A 300 ml separable flask was charged with 11.4 g of phenol, 26.1 g of m-cresol, 28.5 g of 37% aqueous solution of formaldehyde, 0.61 g of oxalic acid dihydrate, 3.6 g of deionized water and 12.0 g ethylcellosolve acetate. The mixture was caused to react under stirring at 110 C. for 3 hours. After the aftertreatment, the excess ethylcellosolve acetate was distilled off to recover the novolac resin which had an average molecular weight of 13,000. A resist was prepared by uniformly blending 90 parts by weight of the obtained novolac resin with 10 parts by weight of poly-2-methylpentene-1-sulfone having an average molecular weight of 82,000. A film of photosensitive material having a thickness of 1200 nm was prepared by use of a ethylcellosolve acetate solution containing 10% by weight of the resist obtained in the above. After exposure to electron beam and 1 minute development with an aqueous alkaline solution which followed, sensitivity level and γ value were sought as in the case of example. The results are shown in Table 3.

              TABLE 3______________________________________Evaluation results of electron beam - resist performance        Sensitivity (μC/cm2)                     γ value______________________________________Resist of Example          0.023          11.2Resist of Comparative          3.5            2.9Example______________________________________

As is clear from Table 3, the resist of Example 2 has a very high level of sensitivity and resolution.

In the same manner as previously described, CF4 reactive-ion etching test was conducted. The results are shown in Table 4.

              TABLE 4______________________________________Results of CF4 reactive-ion etching test                      Length of time in   Initial film            Etching   which the film   thickness            rate      withstands in   (nm)     (nm/min)  etching (min)______________________________________Resist of 32.1       2.9       11ExampleResist of 1200       130       10ComparativeExample 1______________________________________

As is clear from Table 4, the resist of Example 2 has an etching resistance which is about 60 times that of the resist of Comparative Example 2. Because of this, despite the far thinner film thickness in the case of the resist of Example 2, the length of time in which the film withstands etching (before the film thickness is reduced to zero) is equivalent to that of the resist of Comparative Example 2.

As stated in the above, the photosensitive materials of the present invention are suitable as photolithographic resists for the production of semiconductors utilizing ultraviolet light, deep ultraviolet light, X-ray and electron beam as light source. Because of the very high resistance to dry etching, the photosensitive materials of the present invention can be used in a form of very thin films, which provide very high level of resolution and sensitivity.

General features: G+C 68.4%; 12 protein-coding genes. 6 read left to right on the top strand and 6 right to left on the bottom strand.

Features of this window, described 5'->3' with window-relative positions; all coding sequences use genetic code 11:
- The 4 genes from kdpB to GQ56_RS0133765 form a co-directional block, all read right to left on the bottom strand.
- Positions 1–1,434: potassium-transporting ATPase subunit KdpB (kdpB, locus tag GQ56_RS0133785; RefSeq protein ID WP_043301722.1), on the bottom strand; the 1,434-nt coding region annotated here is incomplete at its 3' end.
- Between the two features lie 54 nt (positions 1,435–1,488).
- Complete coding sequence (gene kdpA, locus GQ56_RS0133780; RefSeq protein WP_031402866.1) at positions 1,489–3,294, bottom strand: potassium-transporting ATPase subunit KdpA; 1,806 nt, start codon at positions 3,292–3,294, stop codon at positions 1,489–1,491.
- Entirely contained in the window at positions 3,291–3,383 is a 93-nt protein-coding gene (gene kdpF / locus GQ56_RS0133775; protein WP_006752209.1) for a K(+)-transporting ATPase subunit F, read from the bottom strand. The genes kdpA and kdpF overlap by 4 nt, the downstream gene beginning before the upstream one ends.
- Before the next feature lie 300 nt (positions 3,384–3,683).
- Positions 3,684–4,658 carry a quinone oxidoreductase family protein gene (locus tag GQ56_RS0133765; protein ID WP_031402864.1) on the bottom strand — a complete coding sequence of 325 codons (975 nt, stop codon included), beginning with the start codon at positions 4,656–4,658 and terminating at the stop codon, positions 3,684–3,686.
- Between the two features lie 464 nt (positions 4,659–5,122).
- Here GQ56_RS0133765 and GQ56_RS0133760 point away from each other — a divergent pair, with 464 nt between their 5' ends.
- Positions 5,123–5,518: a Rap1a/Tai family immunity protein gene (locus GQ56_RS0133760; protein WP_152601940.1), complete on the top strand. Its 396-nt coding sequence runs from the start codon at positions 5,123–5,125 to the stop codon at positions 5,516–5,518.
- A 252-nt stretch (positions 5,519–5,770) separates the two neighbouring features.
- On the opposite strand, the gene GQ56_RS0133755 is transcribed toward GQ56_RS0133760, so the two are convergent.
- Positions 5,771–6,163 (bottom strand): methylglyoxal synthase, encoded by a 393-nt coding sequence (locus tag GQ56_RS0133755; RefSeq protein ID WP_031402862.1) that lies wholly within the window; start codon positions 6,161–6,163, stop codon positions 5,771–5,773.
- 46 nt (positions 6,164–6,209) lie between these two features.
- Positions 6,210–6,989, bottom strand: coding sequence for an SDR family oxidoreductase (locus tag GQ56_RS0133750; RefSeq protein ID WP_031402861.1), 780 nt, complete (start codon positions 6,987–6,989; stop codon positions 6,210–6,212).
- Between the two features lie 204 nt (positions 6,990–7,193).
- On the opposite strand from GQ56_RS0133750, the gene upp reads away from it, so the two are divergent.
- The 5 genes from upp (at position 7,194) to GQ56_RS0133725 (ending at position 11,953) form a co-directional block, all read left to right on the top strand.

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US5986206 *Dec 10, 1997Nov 16, 1999Nanogram CorporationMulticomposite solar cells with electrodes of light absorbing polymers
US5998089 *Sep 12, 1997Dec 7, 1999The Institute Of Physical And Chemical ResearchPhotosensitive resin composition comprising fullerene
US6117617 *Sep 18, 1998Sep 12, 2000Japan As Represented By Director Of Agency Of Industrial Science And TechnologyUsing a methanofullerene containing an oxygen-containing group and aryl and heterocyclic rings as the electron beam resist material; graphitization; high pattern resolution; semiconductors; highly resistant against dry etching
US6177231 *Jun 6, 1997Jan 23, 2001Nippon Telegraph And Telephone CorporationResist material and fabrication method thereof
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US6528231Jan 24, 2000Mar 4, 2003RikenPhotosensitive resin composition can form a resin layer having excellent heat resistance
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Classifications
U.S. Classification430/196, 430/167, 430/197, 430/966, 430/280.1, 430/283.1, 430/942, 430/270.1
International ClassificationC07C211/03, C08K5/00, G03F7/027, C07C233/09, C08K5/01
Cooperative ClassificationC07C233/09, C07C211/03, G03F7/027, Y10S430/167, C07C2103/00, C08K5/01, C08K5/0041, Y10S430/143
European ClassificationC08K5/00P4, C08K5/01, C07C211/03, C07C233/09, G03F7/027
Legal Events
DateCodeEventDescription
Nov 18, 2008FPExpired due to failure to pay maintenance fee
Effective date: 20081001
Oct 1, 2008LAPSLapse for failure to pay maintenance fees
Apr 7, 2008REMIMaintenance fee reminder mailed
Mar 10, 2004FPAYFee payment
Year of fee payment: 8
Aug 11, 2000ASAssignment
Owner name: NIPPON MITSUBSHI OIL CORPORATION, JAPAN
Free format text: CHANGE OF NAME;ASSIGNOR:NIPPON OIL COMPANY, LIMITED;REEL/FRAME:011089/0582
Effective date: 19990401
Owner name: NIPPON MITSUBSHI OIL CORPORATION NO. 3-12, NISHI-S
Mar 20, 2000FPAYFee payment
Year of fee payment: 4
Jun 21, 1993ASAssignment
Owner name: NIPPON OIL CO., LTD. A CORPORATION OF JAPAN
Free format text: ASSIGNMENT OF ASSIGNORS INTEREST;ASSIGNOR:AOKI, NOBUO;REEL/FRAME:006592/0680
Effective date: 19930610